If you were setting out to change a particular policy, you would learn everything you could about the correct process for making such a change. You’d ask questions like: Who should I talk to? With whom do I need to build collaborative networks? What is the history of this policy and has anyone else tried to change it? Who can help me draft a new policy and who should propose it? You’d want to understand everything you could about the best possible process because you’d recognize that success is directly related to how you go about the process.
The same is true for the inner world of changemakers. The most impactful changemakers have almost always been those who prioritize their inner world. These individuals – like Mandela, King and Goodall – recognize that our capacity for change is directly connected to concepts like courage, self-awareness, emotional intelligence, hope, our relationship to listening and learning, creativity, true resilience and much more.
Consider, for example, the topic of hope. Clearly, changemakers are hopeful people. The very act of working for a better world suggests that one believes such a world is possible. However, hope takes many forms. The specific form of our relationship to hope will influence how we show up as changemakers and how prone we are to burnout. If hope is tied to a particular outcome and timeframe, it is easy to lose hope and give up when that specific goal is not reached. On the other hand, if we have explored and cultivated hope as a belief in possibility itself, our commitment to the process of making change is likely to extend beyond specific setbacks. In other words, we are more likely to contextualize setbacks as a learning process because we understand that part of working for change is being surprised by and open to unexpected possibilities that might make more sense than our original goals.
We hear a lot about activist burnout. When I set out to research the topic, I quickly found that the greatest predictor of burnout was inattention to one’s inner world. Consequently, the best way to address burnout was to build self-awareness practices and actively cultivate the inner world. This connection speaks directly to the fact that, as changemakers, our inner world is critical to our work.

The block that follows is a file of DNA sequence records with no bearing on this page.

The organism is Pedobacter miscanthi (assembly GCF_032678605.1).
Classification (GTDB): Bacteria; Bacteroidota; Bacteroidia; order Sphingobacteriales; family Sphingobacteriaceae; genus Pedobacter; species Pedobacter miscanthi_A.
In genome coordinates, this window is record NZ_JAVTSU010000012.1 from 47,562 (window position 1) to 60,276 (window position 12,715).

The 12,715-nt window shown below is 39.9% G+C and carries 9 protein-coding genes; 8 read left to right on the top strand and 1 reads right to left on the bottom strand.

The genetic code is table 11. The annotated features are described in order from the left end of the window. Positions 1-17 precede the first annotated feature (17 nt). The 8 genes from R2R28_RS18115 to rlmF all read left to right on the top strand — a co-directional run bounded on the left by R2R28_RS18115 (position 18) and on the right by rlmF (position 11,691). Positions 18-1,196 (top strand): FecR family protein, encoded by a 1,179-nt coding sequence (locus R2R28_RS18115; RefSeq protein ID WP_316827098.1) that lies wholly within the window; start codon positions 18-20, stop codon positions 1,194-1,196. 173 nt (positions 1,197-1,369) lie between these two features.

And it is because of this connection that I return, again and again, to an expanding list of internal qualities that increasingly drive how I think about the goal of best supporting young people as they grow into a world with climate change. Meaningfully engaging in a challenging world that is desperate for positive change begins with cultivating a robust inner life. This inner life is what we travel with forever, after all, wherever we go and whatever we meet in our work for positive change. It forms an indispensable toolbox, through which we relate to others and the world around us.
The inner world also directly forms our power as changemakers. Consider this, for a moment. How do we begin to conceive that we – as individual citizens – might actually be able to make positive and impactful change? Yes, we have multiple stories to turn to, scattered throughout history, of other individuals who inspired waves of change. But I don’t think our only inspiration comes from others. After all, what inspired the early changemakers to take on large systems and power with a hope for actual impact? I believe an inner sense of our capacity and strength drives us. And our inner world is directly tied to that inner sense of power.
Consequently, one of the best things we can do as changemakers, along with studying topics like policy and history, education and economics, is to study ourselves and the inner life of others who realized impact. The more we know ourselves, the more mindfully we can interact with the world and each other and the more consciously and powerfully we can make change.
The essential nature of this topic has inspired me to launch The Inner Life of Changemakers – Generation on the Edge’s first official program. This 12-week discussion-based group will begin September 21 and is for 14 – 18 year-olds. Read more at our programs page.